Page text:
Canadian Consulting Engineer

Bill to change Quebec’s Professional Engineers Act has problem areas

The Association of Consulting Engineers of Quebec (AICQ) has submitted its comments to a committee holding hearings on Bill 49 and its proposed changes to the province's Professional Engineers Act.

November 19, 2013   Canadian Consulting Engineer

The Association of Consulting Engineers of Quebec (AICQ) has submitted its comments to a committee holding hearings on Bill 49 and its proposed changes to the province’s Professional Engineers Act.

AICQ submitted its brief to the Commission on Institutions of the National Assembly on November 12.

Bill 49 is An Act to amend legal requirements for various professionals in the field of applied sciences, including not just the Professional Engineers Act, but also the Architects Act and legislation related to the professional legislation for chemists, geologists and agronomists. The bill provides a redefinition of the scope of practice and activities reserved for these professionals.

In its brief, AICQ said that overall the association is “satisfied” with the bill and its long-awaited revisions to the legislative framework for engineers. For example, the bill proposes changes to the Civil Code to require an engineer to conduct a general conformity review of engineering work in accordance with the Engineering Act.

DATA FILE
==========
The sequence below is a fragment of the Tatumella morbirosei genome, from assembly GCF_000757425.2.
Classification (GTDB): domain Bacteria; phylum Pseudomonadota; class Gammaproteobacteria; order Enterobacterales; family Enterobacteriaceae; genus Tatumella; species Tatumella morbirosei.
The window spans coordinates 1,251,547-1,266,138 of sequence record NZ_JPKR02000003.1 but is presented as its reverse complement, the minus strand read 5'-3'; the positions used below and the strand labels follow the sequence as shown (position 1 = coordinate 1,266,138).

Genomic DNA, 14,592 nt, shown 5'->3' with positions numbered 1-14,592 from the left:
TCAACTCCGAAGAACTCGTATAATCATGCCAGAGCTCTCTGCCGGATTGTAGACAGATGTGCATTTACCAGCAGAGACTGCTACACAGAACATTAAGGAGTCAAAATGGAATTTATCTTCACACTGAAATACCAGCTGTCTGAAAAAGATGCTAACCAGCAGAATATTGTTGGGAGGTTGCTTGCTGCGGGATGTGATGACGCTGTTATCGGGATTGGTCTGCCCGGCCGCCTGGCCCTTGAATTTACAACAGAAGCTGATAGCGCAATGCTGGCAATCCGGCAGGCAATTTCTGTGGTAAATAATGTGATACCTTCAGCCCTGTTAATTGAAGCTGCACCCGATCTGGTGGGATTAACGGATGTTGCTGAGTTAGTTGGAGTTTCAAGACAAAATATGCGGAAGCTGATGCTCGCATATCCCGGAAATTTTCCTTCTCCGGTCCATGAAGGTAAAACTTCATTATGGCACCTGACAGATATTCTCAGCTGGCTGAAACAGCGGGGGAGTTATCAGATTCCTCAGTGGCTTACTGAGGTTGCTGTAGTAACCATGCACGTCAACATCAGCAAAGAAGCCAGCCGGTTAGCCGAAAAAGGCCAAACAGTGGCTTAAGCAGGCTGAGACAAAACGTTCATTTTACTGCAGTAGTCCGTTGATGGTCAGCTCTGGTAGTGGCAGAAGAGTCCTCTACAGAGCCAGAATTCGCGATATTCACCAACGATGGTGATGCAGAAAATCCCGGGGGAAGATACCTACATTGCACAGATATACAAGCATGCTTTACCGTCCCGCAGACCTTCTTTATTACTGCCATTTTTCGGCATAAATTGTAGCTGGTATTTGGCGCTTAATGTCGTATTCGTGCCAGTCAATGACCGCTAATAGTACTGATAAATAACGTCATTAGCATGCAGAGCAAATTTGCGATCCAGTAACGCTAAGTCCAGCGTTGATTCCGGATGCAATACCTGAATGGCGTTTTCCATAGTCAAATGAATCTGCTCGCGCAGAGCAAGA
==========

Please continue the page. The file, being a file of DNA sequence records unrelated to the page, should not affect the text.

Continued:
But AICQ also has some concerns about some specific elements in Bill 49 which it believes are cumbersome and subject to interpretation. For example, the proposals seem to exclude engineers from doing work related to the building envelope. AICQ, therefore, wants the Architects Act to include a provision to underline that engineers can continue to exercise their expertise in that area.

AICQ would also like the law to specify that engineers have a role in the field of sustainable development and supervision.

Finally, whereas Bill 49 recommends that engineers should keep documents related to a structure for its entire life cycle, AICQ recommends that the engineer should only need to keep them on file for 10 years.


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